Final Prelim:  Mostly in the spiritual life we get lost, and what is important is what we do with that lostness.  When someone hands you a flashlight on a dark moonless night, that may be helpful but it doesn’t mean “we have made it home.”  Merton is one of those “flashlights”– let us conclude this section by listening to him a bit:


“One of the most important things in the spiritual life and in the life of prayer is to let a great deal go on without knowing quite what is going on, and without messing with it, without interfering with it.

“You can’t be helped in the best parts of the spiritual life.  If you could be helped it wouldn’t be worth it.  There is a great deal of the spiritual life where God alone helps you, and you don’t know that He’s helping you and you can’t tell that He’s helping you…but you have to believe this.  Learning to trust when you don’t see what’s happening.

“You make a breakthrough, and what you do is you break through into a deeper level of yourself…. You find a deeper truth that’s really there, in you, but it’s not yours, it’s God’s, and it’s not something that you have accounted for, it’s something that He has accounted for.”

So let us begin:

Part I   The Real

“Lead me from the unreal to the Real….”  So runs a prayer in the Upanishads.  This is a prayer that anyone in any of the great spiritual traditions of the world would be able to pray.  This may be the most fundamental prayer that anyone can make.  For those of us in the theistic traditions, there may be a surprising connection with some other equally ancient and fundamental words:  the so-called 1st Commandment.  Let us recall its several wordings:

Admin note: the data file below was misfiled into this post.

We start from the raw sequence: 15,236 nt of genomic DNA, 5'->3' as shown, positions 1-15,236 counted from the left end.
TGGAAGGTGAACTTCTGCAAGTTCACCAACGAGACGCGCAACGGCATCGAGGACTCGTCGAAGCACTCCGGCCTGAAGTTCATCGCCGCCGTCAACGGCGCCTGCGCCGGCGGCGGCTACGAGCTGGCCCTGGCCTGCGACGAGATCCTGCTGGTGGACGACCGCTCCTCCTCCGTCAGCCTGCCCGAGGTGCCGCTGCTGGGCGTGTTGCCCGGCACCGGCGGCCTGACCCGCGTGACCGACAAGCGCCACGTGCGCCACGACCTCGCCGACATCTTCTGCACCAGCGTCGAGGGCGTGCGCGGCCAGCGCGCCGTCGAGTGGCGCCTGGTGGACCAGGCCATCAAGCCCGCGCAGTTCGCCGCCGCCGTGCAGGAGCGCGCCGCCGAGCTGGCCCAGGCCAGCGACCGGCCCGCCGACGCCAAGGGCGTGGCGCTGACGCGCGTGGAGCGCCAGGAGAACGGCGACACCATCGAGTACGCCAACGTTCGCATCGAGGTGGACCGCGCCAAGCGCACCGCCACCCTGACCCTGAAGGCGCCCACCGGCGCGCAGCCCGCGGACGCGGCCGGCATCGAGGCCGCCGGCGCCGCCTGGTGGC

from Exodus 20:  “I am the Lord your God, who brought you out of the land of Egypt, out of the house of slavery; you shall have no other gods before me.  You shall not make for yourself an idol, whether in the form of anything that is in heaven above, or that is on the earth beneath, or that is in the water under the earth.  You shall not bow down to them or worship them….”


from Deuteronomy 5:  “I am the Lord your God, who brought you out of the land of Egypt, out of the house of slavery; you shall have no other gods before me.”


from Deuteronomy 6:  “Hear, O Israel: The Lord our God is one Lord; and you shall love the Lord your God with all your heart, and with all your soul, and with all your might.”


And then there is the restatement in the New Testament.


from Mark 12:  “Jesus answered, ‘The first is, ‘Hear, O Israel: the Lord our God, the Lord is one; and you shall love the Lord your God with all your heart….”


And from the Quran we have this critical clue to the meaning of all of the above.  These are the most important words in Islam and actually they hold for us also if rightly understood:


La ilaha illa’Llah”   There is no god but God